May 20, 2009
FREDERICTION (CNB) - New Brunswickers who volunteer to use an automated defibrillator machine to try to save a person's life will be protected under the new Automated Defibrillator Act. Health Minister Michael Murphy introduced the act in the legislature today.
"This act provides liability protection to ordinary New Brunswickers who exercise their natural inclination to help others in medical emergencies," said Murphy. "Any volunteer acting in good faith would be protected from damages from acting or failing to act while using an automated defibrillator, providing that the damages were not caused by gross negligence."
To survive a cardiac incident, early intervention is critical. A person experiencing a heart attack can be saved by someone operating an automated defibrillator machine. These machines quickly monitor the heart, automatically determine if an electrical impulse should be delivered, and automatically charge and deliver that impulse.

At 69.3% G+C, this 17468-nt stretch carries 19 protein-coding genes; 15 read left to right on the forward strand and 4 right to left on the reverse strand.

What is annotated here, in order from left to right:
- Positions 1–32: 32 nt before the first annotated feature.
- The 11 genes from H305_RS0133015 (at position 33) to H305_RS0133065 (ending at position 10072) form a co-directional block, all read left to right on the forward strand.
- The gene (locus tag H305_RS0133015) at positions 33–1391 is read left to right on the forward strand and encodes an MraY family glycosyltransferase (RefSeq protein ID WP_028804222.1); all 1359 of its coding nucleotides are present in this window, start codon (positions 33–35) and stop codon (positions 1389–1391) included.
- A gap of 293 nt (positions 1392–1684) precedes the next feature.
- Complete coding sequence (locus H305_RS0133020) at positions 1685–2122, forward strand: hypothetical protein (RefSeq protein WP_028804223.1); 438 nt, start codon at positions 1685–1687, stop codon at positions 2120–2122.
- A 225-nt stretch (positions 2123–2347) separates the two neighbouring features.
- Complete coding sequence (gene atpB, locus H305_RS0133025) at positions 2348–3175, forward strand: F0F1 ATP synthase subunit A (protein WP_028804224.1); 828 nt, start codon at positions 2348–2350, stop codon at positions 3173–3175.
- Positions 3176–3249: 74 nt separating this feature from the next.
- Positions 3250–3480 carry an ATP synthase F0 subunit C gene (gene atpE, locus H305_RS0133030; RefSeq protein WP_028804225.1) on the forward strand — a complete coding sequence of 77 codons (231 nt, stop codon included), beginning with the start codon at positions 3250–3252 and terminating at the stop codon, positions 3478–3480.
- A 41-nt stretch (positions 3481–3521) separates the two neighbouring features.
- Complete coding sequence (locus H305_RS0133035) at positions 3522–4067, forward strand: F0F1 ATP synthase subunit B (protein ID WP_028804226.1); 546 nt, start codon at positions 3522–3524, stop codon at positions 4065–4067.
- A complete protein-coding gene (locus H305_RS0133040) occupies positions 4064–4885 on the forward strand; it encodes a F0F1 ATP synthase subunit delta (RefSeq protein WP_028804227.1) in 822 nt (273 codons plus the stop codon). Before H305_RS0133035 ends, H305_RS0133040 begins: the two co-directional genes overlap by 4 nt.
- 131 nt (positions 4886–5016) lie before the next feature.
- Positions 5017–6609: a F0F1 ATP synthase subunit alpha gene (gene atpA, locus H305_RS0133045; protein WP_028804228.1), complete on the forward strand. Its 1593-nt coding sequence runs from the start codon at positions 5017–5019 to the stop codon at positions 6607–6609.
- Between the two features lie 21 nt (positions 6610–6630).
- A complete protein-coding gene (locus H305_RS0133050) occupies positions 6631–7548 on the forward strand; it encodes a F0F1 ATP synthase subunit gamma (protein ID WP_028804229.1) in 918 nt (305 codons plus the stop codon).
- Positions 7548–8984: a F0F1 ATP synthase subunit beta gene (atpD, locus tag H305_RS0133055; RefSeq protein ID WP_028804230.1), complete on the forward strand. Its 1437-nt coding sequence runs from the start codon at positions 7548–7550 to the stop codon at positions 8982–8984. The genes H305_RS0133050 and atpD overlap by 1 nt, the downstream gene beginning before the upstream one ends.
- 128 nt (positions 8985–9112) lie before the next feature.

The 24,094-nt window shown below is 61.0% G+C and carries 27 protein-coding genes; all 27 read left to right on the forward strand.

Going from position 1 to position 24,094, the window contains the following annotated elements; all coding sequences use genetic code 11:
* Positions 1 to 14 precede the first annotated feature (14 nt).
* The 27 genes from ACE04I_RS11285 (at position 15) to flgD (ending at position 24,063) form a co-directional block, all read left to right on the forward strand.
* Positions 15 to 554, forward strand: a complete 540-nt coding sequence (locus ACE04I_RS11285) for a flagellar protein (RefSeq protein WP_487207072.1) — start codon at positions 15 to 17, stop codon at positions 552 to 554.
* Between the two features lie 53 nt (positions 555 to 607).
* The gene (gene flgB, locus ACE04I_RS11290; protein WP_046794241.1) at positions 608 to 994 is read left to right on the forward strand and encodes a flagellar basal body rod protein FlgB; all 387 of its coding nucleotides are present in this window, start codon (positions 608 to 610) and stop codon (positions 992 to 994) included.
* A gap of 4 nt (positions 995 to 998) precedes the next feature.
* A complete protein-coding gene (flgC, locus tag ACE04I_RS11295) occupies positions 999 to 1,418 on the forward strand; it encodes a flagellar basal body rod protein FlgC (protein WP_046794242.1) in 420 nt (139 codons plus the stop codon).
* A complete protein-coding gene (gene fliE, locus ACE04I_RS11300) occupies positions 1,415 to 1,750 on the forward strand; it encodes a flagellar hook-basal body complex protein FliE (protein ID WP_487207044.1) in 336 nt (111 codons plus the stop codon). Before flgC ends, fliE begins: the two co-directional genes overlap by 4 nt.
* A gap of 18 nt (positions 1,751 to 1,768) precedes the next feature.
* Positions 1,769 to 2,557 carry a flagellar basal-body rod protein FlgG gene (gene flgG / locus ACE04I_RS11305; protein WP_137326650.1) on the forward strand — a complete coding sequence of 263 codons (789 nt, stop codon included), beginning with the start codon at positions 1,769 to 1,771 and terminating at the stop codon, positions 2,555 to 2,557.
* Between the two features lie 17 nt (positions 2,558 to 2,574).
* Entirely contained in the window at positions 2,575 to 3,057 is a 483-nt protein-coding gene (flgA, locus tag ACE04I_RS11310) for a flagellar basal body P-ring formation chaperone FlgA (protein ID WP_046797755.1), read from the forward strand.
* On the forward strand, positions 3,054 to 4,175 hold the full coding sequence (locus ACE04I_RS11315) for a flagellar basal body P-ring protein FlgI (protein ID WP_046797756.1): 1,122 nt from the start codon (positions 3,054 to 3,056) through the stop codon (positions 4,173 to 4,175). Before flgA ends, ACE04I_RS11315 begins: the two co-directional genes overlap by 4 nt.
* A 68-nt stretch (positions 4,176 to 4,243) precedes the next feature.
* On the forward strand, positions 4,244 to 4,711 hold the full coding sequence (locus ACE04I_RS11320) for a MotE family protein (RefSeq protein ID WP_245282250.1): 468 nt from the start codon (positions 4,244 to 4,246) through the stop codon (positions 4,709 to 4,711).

"These devices are designed so that any individual who can read and follow clear directions can save a life," said Murphy.
The device can save a life in a situation where manual cardiopulmonary resuscitation (CPR) or waiting for paramedics to arrive is less effective. The survival rate for an out-of-hospital, sudden cardiac incident is five per cent when there is no public access to a defibrillator, and 50 per cent or more when the device is available.
The New Brunswick Heart and Stroke Foundation is working on an initiative to put automated external defibrillators in more public places for emergency use when someone has a heart attack. This act will facilitate the foundation's efforts to encourage the use of these devices when they are needed.
MEDIA CONTACT: Meghan Cumby, communications, Department of Health, 506-457-3522.